Another consideration is ensuring the field installations are done correctly, following a “do it right the first time” approach.

“At Kallipr, we provide comprehensive installation guidelines that consider environmental factors,” he said. “It’s critical that devices are installed where there is little potential damage or interference by humans and animals. They also need to get the best possible signal. Optimal signal quality for operating thresholds provides the best possible opportunity for maximising battery life.”

People and animals mostly do not intend to harm devices. However, installing the device in such a location to safeguard against the unintentional boot or garden tool with these devices will save you a truck roll in the future.

Scaling up from pilot to full scale

Finally, one of the biggest challenges is scaling up from pilot to full-scale programs. A full-scale roll-out of a digitised water network requires conscious investment in infrastructure and resources by councils and water authorities as it needs a whole-of-organisation examination.

“Consideration should also be given to backend infrastructure, processes and systems beyond what was used in the pilot programs,” he said. “This includes consideration for on-prem, cloud, or third-party stacks and solution providers, including security and privacy policies to account for the deployment.’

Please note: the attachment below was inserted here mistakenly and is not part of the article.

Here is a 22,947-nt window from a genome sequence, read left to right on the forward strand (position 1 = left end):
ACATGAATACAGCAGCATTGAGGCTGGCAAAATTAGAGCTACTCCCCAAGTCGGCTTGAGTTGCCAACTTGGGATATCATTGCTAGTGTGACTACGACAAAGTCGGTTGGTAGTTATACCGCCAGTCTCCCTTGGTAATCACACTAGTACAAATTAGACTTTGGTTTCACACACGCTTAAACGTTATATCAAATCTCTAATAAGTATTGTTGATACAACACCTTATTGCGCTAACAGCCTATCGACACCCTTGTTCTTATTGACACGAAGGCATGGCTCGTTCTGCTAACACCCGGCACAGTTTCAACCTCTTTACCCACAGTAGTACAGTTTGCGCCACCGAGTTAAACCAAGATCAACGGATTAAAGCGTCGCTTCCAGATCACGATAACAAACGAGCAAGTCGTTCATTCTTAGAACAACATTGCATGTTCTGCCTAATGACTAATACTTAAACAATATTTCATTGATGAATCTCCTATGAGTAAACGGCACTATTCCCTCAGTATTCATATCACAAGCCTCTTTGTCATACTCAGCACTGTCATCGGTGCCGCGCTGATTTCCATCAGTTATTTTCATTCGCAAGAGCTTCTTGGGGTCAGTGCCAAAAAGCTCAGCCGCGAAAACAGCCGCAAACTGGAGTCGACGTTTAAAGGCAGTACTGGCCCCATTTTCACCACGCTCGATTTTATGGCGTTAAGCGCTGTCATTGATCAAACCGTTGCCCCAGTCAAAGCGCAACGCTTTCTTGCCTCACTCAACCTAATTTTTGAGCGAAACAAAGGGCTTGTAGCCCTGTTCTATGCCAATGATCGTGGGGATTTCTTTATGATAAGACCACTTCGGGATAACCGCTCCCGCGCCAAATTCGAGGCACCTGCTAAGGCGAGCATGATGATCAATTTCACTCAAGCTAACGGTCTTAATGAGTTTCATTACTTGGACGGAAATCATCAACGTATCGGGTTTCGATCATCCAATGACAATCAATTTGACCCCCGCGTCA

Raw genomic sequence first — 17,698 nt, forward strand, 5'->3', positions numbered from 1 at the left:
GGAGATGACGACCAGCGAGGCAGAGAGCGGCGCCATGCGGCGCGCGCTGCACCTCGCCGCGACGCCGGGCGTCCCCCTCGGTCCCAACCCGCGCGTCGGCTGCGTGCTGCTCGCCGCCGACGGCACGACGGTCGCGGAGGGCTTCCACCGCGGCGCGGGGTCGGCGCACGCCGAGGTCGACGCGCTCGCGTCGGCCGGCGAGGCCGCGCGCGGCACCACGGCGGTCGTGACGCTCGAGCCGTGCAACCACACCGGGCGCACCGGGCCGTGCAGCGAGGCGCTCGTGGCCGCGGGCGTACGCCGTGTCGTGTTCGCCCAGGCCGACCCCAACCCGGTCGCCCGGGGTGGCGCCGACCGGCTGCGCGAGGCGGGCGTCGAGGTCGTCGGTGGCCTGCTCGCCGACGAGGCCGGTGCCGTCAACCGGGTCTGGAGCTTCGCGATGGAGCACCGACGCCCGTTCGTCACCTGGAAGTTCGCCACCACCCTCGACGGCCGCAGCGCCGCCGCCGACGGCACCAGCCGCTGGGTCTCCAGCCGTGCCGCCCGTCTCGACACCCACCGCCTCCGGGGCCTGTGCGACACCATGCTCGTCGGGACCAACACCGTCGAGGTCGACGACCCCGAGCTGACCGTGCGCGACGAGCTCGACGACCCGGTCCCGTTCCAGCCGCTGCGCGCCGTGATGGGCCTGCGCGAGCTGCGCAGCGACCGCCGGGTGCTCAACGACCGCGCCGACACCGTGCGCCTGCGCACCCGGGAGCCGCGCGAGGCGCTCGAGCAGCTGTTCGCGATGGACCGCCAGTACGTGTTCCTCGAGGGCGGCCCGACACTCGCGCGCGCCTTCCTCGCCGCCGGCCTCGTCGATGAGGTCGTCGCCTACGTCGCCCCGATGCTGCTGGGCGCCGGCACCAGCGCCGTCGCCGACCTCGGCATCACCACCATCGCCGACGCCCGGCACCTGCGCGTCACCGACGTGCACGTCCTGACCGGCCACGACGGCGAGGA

Selecting the proper IoT hardware comes down to having an excellent understanding of the environmental conditions across all sites, a strong business case, and transparent consideration of future deployments and how the solution works at scale.

“At Kallipr, we want to ensure our devices are the toughest, most rugged, most flexible, and most long-lasting on the market. We test our devices in extreme conditions. Most importantly, we work directly with customers to identify environmental impacts. It’s why we future-proof our devices for further deployments. Our ultimate goal is for the devices to be sent into the field and not looked at again for years.’

For more information, visit kallipr.com